From PAUL OATES
'AusAID states the aim of Australia's overseas aid programme 'is to assist developing countries reduce poverty and achieve sustainable development, ..'
So what is the report card on AusAid achievements in Papua New Guinea?
The largest group (48%) surveyed said we should be doing more.
The 2010 Lowy Institute Poll reports the results of a nationally representative opinion survey of 1,001 Australian adults conducted in Australia between 6 and 21 March 2010.1 It is the sixth annual Lowy Poll.
The Rudd Government has committed Australia to increasing its foreign aid to 0.5% of Gross National Income (GNI) by 2015-16,7 but what do Australians think about the size of Australia's aid programme and what it should be trying to achieve?
Asked to say whether 'the government is currently giving too much, too little or about the right amount of aid to developing countries' a majority (55%) said 'about the right amount'. Just over one fifth (22%) said it was giving 'too much' and about the same percentage (19%) said 'too little'.
Older Australians (45 years old or older) were three and a half times more likely than younger Australians (18 to 29 years of age) to say the government is currently giving 'too
much' aid (29% compared with 8%). Men were also more likely to say this than women (26% compared with 17%). AusAID states the aim of Australia's overseas aid programme 'is to assist developing countries reduce poverty and achieve sustainable development, in line with Australia's national interest.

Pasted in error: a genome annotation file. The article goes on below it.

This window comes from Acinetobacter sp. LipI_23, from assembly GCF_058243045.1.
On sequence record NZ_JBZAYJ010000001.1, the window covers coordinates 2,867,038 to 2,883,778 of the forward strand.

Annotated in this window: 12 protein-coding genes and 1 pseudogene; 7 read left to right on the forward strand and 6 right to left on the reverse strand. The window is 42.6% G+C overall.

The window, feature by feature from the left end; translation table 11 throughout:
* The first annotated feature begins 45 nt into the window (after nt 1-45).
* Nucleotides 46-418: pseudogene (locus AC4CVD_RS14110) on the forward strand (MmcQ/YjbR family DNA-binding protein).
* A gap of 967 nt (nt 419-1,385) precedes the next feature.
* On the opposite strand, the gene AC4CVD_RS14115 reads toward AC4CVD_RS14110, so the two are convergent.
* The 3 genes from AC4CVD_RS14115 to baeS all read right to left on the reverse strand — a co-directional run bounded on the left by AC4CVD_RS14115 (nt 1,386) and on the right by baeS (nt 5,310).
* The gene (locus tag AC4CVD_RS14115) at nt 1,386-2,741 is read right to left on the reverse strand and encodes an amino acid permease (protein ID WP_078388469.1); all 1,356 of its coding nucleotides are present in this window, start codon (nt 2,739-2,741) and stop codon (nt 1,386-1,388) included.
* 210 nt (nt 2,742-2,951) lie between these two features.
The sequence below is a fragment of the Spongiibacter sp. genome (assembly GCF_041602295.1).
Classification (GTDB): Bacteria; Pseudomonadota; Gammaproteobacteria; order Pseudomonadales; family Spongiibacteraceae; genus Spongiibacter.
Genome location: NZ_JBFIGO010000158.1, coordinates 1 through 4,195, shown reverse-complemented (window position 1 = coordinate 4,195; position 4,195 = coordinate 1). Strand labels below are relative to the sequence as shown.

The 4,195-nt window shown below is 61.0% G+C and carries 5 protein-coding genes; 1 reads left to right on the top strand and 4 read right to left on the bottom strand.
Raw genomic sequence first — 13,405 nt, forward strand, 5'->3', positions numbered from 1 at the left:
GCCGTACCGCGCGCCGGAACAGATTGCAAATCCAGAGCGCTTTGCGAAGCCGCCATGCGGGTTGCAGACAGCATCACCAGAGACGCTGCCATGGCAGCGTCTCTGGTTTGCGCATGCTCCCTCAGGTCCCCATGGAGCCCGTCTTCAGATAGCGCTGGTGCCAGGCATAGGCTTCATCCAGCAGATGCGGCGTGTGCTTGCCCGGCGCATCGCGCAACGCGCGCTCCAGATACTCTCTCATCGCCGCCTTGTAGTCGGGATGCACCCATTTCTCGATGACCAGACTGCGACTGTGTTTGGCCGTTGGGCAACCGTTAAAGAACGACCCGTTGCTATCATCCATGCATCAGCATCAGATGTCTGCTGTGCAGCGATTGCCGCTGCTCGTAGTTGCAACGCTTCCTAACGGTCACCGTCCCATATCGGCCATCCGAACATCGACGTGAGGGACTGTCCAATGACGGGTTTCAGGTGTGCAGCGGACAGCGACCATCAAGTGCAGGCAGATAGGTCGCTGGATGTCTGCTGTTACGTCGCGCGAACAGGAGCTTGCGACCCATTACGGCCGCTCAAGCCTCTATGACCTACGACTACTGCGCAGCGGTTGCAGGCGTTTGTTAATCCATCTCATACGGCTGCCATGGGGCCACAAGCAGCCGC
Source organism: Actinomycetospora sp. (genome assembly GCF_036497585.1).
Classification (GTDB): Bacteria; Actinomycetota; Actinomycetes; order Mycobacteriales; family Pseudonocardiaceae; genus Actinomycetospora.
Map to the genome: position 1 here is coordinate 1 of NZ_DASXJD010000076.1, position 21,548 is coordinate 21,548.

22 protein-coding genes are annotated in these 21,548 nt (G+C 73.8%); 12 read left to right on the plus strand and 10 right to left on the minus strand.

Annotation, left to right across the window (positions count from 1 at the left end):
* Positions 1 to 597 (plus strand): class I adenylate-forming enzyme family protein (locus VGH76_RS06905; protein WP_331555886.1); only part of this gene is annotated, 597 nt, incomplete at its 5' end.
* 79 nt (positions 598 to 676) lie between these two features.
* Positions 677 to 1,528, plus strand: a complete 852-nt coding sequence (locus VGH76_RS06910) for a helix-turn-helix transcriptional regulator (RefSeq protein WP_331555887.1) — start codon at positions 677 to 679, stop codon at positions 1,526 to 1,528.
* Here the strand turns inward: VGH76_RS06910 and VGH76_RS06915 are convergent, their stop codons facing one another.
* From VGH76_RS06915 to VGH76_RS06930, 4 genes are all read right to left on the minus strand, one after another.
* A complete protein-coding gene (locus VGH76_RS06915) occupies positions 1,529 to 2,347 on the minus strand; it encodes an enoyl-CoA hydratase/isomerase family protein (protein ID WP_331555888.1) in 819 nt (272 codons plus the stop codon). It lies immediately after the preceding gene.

Presented with 'four possible objectives for Australia's overseas aid programme', the highest level of support (measured by those saying it was 'a top priority') was for 'reducing poverty' (58%) followed by 'improving the quality of government' (53%) and 'promoting economic development' (49%). The least supported option was 'promoting Australian interests' (42%).
Papua New Guinea and aid
Papua New Guinea - a former Australian colony - is one of the largest recipients of Australian aid. But the country continues to suffer from serious development and security problems. Asked whether 'Australia should be doing more, doing less or about the same as it is doing now in Papua New Guinea' almost half (48%) of the adult population said it should be doing 'more' while 42% said 'about the same'.
Just 6% said 'less'.
Lowy polling suggests Australians have a streak of altruism when it comes to foreign policy. This year, for example, Australians placed 'reducing poverty' ahead of 'promoting
Australian interests' as a top priority for Australia's aid programme. But how moral do they think Australian foreign policy is compared to other countries?
Asked if it was 'above average, about average, or below average' a majority (57%) of Australians said it was morally 'about average'. A quarter (24%) said it was 'above average'
and 14% said it was 'below average'. Men were more likely than women to say the morality of Australia's foreign policy was 'above average' (29% compared with 18%).